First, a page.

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It isn't impossible for a third-party or independent candidate to win a Presidential election. However, it is very unlikely for several reasons. First, a candidate needs lots of media attention in order to win. If the major news media organizations (Fox News, CNN, CNBC, NBC News, etc.) don't mention a candidate frequently, most voters won't know he exists. ...


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A party is different from the individuals that comprise it. And the platform of a party is often different from the platforms of the politicians that lead the party. A party allows a spectrum of opinion whilst subscribing to some basic essential principles. It is part of politics to learn the art of compromise and the art of not compromising, this is part ...


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Nothing prevents this, other than the likelihood that the candidate will not get enough support, and ultimately votes, to win the primary & general elections. But it can happen, if the candidate can muster enough resources. We really don't have to look further than the election of Donald Trump, despite many of his positions being opposed to long-held ...


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Primaries. Each party (usually - exact election mechanics vary depending on election locality and office; the rest of this answer assumes Presidential election) has its own primary "election" in the lead-up to the actual election where they decide which candidate they will endorse in the upcoming election. Typically, they choose to back someone who ...


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What prevents them is voters, which is an imperfect mechanism and occasionally leads to embarrassing things like ultra-conservative Lyndon Larouche candidates winning the Democratic primaries for Lieutenant Governor and Secretary of State in 1986. In this instance, it was speculated that it was a consequence of low-information voters picking the simple-...


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Generally speaking there is nothing that physically or legally prevents this. However, the whole point of primaries and other nominating processes is, in part, to perform exactly this filtering. Primary elections are frequently contested affairs with candidates campaigning directly against each other - including doing opposition research on each other. To ...


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The Australian system uses majority preference instant run-off voting and awards public funding via the number of first preference votes. The amount payable is calculated by multiplying the number of first preference (i.e., primary) votes received by the rate of payment applicable at the time. The rate is indexed every six months in line with increases in ...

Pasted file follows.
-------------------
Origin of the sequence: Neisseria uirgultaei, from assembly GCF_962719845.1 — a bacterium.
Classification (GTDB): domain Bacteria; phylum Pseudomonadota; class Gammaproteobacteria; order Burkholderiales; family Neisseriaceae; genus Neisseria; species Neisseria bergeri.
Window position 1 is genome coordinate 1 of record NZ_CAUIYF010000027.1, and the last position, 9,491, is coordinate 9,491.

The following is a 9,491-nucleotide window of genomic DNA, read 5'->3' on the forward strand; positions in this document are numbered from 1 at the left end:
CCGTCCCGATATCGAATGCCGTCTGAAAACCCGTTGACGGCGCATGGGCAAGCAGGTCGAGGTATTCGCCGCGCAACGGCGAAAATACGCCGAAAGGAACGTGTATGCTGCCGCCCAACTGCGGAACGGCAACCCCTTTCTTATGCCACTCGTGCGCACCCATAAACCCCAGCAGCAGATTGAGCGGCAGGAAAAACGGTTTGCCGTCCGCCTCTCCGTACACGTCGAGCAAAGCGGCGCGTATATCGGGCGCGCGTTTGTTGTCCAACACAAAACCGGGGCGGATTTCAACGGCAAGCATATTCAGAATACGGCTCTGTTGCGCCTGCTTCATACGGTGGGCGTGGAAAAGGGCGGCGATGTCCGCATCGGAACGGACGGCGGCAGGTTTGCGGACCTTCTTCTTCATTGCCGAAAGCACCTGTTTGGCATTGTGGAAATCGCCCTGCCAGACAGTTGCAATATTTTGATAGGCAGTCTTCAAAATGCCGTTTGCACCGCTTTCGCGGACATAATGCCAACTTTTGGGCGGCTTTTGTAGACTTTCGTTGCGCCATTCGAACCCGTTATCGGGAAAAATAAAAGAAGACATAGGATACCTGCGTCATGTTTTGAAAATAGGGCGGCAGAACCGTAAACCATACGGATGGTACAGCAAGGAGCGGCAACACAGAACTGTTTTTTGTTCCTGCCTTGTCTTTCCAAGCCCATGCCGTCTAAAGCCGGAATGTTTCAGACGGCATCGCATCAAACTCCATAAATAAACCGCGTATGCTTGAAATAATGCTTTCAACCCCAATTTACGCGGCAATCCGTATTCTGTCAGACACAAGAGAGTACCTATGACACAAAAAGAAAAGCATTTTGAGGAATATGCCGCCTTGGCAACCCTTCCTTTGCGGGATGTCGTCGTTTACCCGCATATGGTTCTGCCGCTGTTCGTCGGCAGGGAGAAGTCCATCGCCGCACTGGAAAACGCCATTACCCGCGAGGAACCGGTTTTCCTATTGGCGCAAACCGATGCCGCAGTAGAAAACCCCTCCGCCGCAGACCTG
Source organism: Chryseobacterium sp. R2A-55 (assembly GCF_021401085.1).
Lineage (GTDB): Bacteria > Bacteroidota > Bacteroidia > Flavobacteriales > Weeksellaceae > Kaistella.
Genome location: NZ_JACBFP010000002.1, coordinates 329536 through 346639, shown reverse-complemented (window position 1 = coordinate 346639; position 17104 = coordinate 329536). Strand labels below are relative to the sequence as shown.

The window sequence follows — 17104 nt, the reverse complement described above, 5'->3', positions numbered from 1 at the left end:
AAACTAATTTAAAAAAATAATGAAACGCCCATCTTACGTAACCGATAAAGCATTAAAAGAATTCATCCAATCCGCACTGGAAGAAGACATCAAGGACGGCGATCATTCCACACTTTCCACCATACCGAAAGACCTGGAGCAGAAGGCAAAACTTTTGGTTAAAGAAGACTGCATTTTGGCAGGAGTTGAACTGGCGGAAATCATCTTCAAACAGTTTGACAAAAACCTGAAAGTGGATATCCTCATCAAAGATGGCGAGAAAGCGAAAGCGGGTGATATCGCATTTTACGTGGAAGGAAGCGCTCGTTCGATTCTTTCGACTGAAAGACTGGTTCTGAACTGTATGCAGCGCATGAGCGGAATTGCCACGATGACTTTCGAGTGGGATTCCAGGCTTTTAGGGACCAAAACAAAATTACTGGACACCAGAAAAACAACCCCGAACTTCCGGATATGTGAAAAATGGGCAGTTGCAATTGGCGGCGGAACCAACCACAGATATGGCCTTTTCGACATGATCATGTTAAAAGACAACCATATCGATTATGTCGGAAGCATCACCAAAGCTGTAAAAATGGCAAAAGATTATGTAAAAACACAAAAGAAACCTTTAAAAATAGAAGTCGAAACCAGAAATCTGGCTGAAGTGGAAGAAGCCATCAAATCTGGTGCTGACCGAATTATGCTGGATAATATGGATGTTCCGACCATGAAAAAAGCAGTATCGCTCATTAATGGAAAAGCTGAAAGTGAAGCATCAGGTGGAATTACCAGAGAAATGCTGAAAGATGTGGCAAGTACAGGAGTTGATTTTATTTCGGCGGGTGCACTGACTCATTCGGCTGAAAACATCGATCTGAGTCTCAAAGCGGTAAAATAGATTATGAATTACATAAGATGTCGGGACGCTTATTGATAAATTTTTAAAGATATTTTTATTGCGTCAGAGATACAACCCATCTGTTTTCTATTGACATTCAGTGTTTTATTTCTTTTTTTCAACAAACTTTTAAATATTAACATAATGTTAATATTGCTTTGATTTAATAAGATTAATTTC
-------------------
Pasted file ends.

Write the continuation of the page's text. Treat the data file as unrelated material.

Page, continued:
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As you note, in situations involving coalitions identifying which votes were for which party can be unclear. Not least because voters may not care. Voters may have an attitude of "I'm a centrist. I'll vote for either party, and now that they are in a formal coalition, I won't have to choose between them. It is therefore impossible to tell from the ...


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Roll-over votes. Even if everyone decides to preference-pick different people, there will almost certainly be votes left over for the party once all the counting is done. Those votes will go towards whomever is at the top of the list and not yet elected. So if you'd need 500 votes for a seat, and candidate #2 get 900, candidate #3 gets 600 and candidate #4 ...


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More resources to the main candidates' campaigns. In Brazil parties usually focus campaign resources on the main candidates they want to be elected and the lesser candidates are left with more limited resources for their campaigns, thus making harder for then to get votes. But that doesn't stop lesser candidates from getting more votes than main candidates ...


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They cannot guarantee that their leader will be the first person elected in their party. However, there are a few things they can do to improve those odds (though it's hard to quantify the effect these can have): Placing them at the top of the list that appears on the ballot paper: people who are more interested in the party than the politician sometimes ...


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